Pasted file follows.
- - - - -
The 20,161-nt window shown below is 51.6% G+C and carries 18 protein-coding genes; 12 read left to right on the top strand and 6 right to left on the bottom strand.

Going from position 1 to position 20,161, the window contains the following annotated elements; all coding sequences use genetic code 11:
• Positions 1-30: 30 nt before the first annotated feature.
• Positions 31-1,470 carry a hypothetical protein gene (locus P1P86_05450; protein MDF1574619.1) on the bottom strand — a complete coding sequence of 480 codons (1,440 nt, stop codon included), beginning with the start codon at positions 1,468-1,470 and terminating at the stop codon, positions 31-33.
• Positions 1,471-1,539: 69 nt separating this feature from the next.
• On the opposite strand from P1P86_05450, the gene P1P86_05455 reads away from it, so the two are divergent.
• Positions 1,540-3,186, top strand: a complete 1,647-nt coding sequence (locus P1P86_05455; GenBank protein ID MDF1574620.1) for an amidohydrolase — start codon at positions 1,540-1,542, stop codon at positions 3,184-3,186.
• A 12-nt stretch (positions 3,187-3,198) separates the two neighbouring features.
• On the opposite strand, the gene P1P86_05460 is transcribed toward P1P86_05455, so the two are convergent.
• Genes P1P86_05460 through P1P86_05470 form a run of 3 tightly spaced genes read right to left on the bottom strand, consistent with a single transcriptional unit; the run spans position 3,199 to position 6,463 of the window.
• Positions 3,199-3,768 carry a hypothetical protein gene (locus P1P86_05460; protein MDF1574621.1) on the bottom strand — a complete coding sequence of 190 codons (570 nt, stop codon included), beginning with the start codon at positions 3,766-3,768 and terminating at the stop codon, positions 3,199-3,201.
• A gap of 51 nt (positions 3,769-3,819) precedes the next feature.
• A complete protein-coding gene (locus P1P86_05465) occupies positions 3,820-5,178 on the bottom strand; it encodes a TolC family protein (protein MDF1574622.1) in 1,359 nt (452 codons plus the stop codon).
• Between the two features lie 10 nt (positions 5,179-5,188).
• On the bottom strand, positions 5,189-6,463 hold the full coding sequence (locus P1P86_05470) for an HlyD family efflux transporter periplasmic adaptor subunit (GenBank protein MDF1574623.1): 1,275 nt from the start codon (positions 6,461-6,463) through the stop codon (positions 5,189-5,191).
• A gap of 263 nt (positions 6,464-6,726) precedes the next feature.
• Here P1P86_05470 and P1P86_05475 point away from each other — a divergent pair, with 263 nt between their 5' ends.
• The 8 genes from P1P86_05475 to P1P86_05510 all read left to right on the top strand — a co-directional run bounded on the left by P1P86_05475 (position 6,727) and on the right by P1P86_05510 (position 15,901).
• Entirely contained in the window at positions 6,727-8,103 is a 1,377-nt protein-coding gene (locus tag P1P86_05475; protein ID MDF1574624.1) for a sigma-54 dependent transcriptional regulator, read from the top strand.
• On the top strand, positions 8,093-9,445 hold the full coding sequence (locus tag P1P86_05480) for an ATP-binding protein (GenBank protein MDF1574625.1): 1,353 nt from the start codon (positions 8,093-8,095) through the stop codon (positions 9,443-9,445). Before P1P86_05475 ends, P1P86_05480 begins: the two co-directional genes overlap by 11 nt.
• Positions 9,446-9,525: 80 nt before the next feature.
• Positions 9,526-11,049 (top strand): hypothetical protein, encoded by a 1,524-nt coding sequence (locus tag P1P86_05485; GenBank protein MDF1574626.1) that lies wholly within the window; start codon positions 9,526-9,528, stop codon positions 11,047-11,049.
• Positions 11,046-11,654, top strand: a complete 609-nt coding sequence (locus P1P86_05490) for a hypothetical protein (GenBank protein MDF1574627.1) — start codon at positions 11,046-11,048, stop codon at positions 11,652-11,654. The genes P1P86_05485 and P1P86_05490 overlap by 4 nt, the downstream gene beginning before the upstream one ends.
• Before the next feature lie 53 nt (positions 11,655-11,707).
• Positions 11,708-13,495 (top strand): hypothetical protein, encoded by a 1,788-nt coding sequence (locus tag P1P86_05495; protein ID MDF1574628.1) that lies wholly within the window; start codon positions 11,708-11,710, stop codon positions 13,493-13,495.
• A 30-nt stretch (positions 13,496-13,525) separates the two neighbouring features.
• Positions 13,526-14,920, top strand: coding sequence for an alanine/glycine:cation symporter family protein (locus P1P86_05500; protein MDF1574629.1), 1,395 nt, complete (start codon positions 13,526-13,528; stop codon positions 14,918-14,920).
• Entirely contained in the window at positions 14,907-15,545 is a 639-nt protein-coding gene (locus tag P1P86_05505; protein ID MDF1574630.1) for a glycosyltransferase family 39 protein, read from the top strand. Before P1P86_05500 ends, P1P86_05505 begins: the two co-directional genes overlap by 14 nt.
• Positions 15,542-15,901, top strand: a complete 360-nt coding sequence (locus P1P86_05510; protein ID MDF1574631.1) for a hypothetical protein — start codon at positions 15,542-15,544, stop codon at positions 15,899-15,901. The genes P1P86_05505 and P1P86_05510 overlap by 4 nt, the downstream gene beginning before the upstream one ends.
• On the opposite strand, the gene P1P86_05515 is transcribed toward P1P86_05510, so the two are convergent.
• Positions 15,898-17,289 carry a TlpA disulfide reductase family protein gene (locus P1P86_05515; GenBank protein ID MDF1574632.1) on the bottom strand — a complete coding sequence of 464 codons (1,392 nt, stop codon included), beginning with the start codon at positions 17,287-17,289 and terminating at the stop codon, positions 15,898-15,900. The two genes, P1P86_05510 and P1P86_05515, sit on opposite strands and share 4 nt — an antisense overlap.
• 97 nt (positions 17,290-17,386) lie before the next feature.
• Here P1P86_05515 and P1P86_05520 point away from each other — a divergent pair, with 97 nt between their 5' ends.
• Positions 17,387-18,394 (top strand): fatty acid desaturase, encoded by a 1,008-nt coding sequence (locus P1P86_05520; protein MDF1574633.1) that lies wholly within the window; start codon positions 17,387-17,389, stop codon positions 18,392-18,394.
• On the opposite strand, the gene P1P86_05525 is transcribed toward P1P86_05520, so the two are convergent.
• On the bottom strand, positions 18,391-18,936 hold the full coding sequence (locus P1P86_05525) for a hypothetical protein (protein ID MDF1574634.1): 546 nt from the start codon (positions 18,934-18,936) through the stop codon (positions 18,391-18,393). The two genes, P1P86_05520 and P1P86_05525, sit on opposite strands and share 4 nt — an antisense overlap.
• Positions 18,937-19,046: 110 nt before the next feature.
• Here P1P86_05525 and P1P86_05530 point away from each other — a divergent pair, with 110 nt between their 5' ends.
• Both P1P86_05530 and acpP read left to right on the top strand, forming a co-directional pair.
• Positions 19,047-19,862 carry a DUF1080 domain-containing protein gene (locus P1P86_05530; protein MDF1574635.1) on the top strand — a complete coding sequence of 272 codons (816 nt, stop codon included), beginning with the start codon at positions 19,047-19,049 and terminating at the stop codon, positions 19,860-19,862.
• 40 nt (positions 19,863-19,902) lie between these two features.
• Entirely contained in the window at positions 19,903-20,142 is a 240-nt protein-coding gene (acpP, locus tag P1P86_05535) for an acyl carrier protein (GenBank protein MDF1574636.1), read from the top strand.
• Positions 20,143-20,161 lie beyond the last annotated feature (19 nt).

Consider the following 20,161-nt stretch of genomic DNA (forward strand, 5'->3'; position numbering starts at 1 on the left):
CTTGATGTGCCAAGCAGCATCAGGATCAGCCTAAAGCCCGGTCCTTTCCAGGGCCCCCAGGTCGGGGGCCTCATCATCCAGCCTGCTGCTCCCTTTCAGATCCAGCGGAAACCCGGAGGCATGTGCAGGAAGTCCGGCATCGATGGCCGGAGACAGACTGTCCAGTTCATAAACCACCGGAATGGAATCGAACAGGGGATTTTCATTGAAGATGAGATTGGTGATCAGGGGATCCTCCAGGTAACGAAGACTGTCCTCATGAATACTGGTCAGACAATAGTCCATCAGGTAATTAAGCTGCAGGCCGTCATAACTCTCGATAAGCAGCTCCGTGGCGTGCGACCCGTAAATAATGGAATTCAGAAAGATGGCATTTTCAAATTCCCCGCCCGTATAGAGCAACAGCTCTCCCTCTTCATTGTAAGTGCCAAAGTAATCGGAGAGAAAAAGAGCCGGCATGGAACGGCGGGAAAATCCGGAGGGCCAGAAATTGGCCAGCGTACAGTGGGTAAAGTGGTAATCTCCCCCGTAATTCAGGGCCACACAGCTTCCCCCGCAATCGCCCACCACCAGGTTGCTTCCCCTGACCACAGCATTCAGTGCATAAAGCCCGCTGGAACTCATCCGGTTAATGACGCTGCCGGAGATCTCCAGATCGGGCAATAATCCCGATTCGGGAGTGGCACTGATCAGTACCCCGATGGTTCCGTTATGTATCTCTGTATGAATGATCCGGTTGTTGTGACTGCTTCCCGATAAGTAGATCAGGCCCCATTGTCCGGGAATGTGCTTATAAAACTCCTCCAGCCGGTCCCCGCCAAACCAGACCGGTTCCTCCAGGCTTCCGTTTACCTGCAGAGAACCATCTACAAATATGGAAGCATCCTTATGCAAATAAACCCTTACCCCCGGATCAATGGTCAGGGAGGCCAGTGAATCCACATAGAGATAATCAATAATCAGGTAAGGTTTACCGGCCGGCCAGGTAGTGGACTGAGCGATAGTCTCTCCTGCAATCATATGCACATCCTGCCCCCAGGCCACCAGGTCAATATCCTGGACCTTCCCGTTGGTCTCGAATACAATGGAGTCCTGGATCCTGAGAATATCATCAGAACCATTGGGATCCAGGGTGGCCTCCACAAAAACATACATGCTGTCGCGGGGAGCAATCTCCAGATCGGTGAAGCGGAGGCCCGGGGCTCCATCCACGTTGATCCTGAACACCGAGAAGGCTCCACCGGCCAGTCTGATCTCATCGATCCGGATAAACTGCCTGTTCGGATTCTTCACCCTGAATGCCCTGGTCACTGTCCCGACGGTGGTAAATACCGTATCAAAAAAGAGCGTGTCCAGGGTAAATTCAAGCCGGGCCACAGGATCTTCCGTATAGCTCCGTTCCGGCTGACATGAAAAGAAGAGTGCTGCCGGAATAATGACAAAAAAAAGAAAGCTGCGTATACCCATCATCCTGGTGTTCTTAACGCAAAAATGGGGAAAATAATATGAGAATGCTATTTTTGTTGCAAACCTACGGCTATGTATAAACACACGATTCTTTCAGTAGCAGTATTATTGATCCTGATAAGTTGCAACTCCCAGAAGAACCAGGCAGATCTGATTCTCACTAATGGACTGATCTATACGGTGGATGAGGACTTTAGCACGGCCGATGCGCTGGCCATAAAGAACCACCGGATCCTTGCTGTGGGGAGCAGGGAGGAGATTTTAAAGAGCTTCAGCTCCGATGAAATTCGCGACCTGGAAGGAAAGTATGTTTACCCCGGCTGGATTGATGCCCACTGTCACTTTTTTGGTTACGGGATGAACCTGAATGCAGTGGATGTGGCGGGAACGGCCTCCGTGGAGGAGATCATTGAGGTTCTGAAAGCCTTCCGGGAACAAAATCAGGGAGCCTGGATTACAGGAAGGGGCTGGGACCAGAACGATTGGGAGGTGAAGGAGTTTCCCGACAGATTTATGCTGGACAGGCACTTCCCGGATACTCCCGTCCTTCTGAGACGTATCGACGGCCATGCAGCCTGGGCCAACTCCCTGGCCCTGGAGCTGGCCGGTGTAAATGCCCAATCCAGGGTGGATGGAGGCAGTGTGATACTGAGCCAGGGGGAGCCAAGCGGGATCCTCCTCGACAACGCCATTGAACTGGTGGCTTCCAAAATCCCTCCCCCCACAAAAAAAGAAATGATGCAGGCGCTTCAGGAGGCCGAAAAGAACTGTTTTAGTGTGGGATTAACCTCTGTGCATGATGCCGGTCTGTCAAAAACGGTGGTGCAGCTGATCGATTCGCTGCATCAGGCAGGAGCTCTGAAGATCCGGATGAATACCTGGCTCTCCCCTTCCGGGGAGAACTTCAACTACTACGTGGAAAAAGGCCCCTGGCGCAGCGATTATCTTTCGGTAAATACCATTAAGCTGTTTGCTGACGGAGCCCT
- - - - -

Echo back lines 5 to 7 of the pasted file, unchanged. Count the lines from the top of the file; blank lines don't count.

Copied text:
• Positions 1,471-1,539: 69 nt separating this feature from the next.
• On the opposite strand from P1P86_05450, the gene P1P86_05455 reads away from it, so the two are divergent.
• Positions 1,540-3,186, top strand: a complete 1,647-nt coding sequence (locus P1P86_05455; GenBank protein ID MDF1574620.1) for an amidohydrolase — start codon at positions 1,540-1,542, stop codon at positions 3,184-3,186.